A researcher at Ransselaer Polytechnic Institute in the US has given three Nao robots an updated version of the classic ' wise men puzzle ' self-awareness test... and one of them has managed to pass. In the classic test, a hypothetical King calls...
A new self-repairing material has been developed by researchers in the UK and they say it’ll be ready to integrate into everything from smartphone screens to nail varnish within the next five years. Originally developed for aeroplane wings , the...
The Netherlands made headlines last year when it built the world's first solar road - an energy-harvesting bike path paved with glass-coated solar panels. Now, six months into the trial, engineers say the system is working even better than...
Researchers apply for licence months after Chinese team become first to announce they have altered DNA. Scientists in Britain have applied for permission to genetically modify human embryos as part of a research project into the earliest stages of human development.
The work marks a controversial first for the UK and comes only months after Chinese researchers became the only team in the world to announce they had altered the DNA of human embryos. Kathy Niakan, a stem cell scientist at the Francis Crick Institute in London, has asked the government’s fertility regulator for a licence to perform so-called genome editing on human embryos. The research could see the first genetically modified embryos in Britain created within months.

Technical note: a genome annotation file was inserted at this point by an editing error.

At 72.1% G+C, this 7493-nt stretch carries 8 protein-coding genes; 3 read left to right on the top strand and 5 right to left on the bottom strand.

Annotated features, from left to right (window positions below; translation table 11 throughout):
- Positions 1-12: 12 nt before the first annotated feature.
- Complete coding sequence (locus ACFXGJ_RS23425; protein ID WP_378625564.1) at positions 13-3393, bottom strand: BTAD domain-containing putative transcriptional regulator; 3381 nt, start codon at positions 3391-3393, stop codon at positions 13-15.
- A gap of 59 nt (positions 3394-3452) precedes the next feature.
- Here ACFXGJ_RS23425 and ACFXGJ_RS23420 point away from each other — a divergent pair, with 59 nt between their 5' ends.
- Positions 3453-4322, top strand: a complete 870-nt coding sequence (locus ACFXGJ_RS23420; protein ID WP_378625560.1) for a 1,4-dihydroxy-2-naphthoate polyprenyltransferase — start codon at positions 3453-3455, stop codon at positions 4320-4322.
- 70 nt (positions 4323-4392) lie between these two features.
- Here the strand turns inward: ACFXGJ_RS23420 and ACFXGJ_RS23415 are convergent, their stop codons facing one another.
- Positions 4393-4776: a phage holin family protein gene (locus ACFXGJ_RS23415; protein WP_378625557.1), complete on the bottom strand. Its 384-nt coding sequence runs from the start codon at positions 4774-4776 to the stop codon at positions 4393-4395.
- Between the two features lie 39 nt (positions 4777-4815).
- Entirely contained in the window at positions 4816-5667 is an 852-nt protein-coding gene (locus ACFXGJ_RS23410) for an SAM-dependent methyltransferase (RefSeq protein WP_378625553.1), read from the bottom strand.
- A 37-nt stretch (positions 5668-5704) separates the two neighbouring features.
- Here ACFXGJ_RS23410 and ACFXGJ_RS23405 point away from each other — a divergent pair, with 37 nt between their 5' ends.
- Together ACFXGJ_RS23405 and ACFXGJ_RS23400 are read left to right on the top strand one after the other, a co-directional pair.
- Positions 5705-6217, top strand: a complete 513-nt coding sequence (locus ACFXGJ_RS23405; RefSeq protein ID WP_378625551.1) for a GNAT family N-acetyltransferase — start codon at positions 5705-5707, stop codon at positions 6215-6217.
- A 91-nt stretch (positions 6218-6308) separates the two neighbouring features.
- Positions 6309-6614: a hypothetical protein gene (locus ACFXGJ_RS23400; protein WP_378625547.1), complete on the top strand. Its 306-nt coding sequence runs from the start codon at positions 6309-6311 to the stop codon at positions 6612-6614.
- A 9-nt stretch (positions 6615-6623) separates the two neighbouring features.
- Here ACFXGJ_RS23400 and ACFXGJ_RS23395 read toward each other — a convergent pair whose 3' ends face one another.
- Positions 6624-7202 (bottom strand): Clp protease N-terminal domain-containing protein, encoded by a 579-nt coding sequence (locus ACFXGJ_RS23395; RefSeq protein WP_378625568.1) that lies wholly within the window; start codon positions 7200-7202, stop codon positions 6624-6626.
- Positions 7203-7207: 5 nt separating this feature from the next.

Donated by couples with a surplus after IVF treatment, the embryos would be used for basic research only. They cannot legally be studied for more than two weeks or implanted into women to achieve a pregnancy.
Though the modified embryos will never become children, the move will concern some who have called for a global moratorium on the genetic manipulation of embryos, even for research purposes. They fear a public backlash could derail less controversial uses of genome editing, which could lead to radical new treatments for disease.
Niakan wants to use the procedure to find genes at play in the first few days of human fertilization, when an embryo develops a coating of cells that later form the placenta. The basic research could help scientists understand why some women lose their babies before term.
The Human Fertilisation and Embryology Authority (HFEA) has yet to review her application, but is expected to grant a licence under existing laws that permit experiments on embryos provided they are destroyed within 14 days. In Britain, research on embryos can only go ahead under a licence from an HFEA panel that deems the experiments to be justified.
To the naked eye, tears might not look like much - they're salty, wet, globules, whether you got them because you're sad, happy, or cutting raw onions. But the various circumstances that cause you to shed one or 100 tears determines a distinct...
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